Edward Lear, R.A. (1812-1888)
The Bay of Naples with Vesuvius, Italy
Signed, dated and inscribed l.r.: Napoli./EdwardLear./7.07.1840.-, pencil with white on blue paper
17 x 24 cm
Private Collection, London until 2017
Lear lived in Rome from December 1837 until 1848 as part of an international community of artists, a happy and productive time in his artistic development. During the summers he travelled to other parts of Italy. This characteristic, crisp drawing heightened with white on blue paper is typical of his work of the period.
Inscribed and dated l.r.: Amalphi./8 June. 1844, pen and brown ink on buff paper
50 x 36 cm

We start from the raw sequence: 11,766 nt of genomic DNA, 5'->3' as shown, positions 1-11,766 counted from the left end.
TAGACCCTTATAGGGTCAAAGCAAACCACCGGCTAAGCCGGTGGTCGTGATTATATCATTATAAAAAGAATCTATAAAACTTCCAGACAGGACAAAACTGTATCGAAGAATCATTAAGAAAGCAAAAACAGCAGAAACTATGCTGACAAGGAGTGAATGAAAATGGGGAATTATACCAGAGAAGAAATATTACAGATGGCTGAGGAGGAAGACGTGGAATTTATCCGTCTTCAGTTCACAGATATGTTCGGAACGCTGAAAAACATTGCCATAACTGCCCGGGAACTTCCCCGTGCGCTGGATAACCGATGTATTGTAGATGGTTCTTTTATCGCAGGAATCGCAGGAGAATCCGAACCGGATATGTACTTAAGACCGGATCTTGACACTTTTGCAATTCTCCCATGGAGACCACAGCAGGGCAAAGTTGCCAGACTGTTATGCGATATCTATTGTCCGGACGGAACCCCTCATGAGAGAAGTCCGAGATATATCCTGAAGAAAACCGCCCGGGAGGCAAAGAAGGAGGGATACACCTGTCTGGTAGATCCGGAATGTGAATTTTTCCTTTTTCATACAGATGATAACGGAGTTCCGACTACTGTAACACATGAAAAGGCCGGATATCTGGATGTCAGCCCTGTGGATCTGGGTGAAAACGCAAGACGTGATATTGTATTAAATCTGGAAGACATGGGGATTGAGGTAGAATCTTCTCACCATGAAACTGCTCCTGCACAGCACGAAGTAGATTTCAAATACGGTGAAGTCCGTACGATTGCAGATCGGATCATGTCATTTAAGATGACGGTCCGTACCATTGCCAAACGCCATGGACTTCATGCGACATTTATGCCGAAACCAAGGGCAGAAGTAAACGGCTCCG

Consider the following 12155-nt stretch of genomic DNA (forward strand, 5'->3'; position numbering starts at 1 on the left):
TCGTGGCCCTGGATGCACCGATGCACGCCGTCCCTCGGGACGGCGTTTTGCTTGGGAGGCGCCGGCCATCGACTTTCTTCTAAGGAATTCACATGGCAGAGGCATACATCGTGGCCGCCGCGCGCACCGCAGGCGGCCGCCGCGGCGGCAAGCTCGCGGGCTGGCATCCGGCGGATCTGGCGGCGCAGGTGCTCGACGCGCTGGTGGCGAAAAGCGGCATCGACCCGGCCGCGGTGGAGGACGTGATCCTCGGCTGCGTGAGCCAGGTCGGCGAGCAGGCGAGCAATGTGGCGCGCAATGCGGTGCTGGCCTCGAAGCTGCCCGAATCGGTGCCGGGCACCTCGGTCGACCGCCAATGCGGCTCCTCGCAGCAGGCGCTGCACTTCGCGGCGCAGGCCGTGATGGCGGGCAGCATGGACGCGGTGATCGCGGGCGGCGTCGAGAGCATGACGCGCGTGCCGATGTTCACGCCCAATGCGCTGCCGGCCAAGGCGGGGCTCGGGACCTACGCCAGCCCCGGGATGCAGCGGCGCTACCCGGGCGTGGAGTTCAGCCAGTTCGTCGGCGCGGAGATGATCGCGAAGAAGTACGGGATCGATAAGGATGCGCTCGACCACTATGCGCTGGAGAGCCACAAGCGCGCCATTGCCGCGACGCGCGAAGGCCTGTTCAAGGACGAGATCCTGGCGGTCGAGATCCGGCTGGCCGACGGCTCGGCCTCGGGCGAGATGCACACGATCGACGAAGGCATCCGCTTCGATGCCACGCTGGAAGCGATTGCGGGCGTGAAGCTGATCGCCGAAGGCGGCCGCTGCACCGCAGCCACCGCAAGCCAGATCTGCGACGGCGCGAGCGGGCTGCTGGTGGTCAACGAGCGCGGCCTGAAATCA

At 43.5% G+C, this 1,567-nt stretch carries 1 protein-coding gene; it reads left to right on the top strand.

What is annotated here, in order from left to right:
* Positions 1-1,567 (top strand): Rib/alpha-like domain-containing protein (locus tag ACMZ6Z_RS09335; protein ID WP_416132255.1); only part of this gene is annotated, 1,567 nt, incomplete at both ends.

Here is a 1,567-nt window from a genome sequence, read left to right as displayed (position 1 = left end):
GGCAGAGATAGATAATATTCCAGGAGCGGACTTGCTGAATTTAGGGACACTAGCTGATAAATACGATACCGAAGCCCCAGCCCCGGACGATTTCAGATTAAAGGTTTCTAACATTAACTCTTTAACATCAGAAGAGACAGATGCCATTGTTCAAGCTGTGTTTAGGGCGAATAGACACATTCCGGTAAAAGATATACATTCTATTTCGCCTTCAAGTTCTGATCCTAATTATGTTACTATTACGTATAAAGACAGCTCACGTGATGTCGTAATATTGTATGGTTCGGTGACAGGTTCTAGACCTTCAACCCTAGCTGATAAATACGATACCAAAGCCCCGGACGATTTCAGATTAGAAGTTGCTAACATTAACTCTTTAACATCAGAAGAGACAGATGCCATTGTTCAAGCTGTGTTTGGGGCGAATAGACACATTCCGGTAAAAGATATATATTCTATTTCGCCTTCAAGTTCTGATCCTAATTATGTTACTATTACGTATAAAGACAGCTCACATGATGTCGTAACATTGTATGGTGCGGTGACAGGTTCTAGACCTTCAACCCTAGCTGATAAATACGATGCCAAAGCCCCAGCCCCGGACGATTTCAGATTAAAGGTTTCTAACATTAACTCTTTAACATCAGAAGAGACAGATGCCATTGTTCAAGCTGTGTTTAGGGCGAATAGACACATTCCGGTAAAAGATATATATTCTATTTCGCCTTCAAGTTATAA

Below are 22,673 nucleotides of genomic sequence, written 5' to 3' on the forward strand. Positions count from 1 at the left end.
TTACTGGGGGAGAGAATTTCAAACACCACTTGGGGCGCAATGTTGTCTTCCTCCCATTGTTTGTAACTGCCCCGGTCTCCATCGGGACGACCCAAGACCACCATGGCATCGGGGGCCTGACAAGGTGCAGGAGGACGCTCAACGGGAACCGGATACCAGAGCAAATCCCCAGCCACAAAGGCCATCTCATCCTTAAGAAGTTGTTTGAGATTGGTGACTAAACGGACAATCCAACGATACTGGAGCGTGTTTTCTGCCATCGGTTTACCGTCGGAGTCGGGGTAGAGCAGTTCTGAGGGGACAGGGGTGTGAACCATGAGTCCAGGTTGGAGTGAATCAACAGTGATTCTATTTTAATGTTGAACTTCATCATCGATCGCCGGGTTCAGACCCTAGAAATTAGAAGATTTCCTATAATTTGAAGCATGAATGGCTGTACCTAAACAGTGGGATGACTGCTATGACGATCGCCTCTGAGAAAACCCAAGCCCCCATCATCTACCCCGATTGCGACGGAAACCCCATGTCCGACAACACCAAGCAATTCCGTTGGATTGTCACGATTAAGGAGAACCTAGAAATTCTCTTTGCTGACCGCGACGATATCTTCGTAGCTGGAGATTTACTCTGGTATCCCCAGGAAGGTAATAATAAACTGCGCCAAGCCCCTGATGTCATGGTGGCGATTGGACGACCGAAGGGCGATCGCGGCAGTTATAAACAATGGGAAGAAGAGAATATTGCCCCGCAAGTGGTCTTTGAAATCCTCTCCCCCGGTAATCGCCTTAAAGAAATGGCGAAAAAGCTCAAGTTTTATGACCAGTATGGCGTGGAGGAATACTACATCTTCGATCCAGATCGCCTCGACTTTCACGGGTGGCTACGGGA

Lear lived in Rome from 1841 until 1848 as part of an international community of artists. He had a comfortable income, as sales of his work went well. During the summers he travelled to other parts of Italy, producing fluent drawings such as the present example. His love of nonsense can be seen in the spelling of ‘Amalphi’.
Provenance: Nicolas Powell (1920–86); thence by descent until 2017
Cape Malawar, Greece
Extensively inscribed and dated 25. May 1863 4 P.M., numbered and inscribed on verso: 168/upright/next above lowest, pen and ink and watercolour
6.9 x 19.5 cm
Lear drew this on the steamer Europa which he boarded from the island of Cerigo (present day Kythera) at 12.30 pm on 25 May 1863, having left in bright sunshine and with a rolling sea ‘too much to be pleasant’. His journal suggests that he drew the present drawing either at dinner, or just before, as this is recorded as having been served at 4 pm.
See Houghton Library, Harvard University, MS Eng. 797.3, transcribed by Marco Graziani.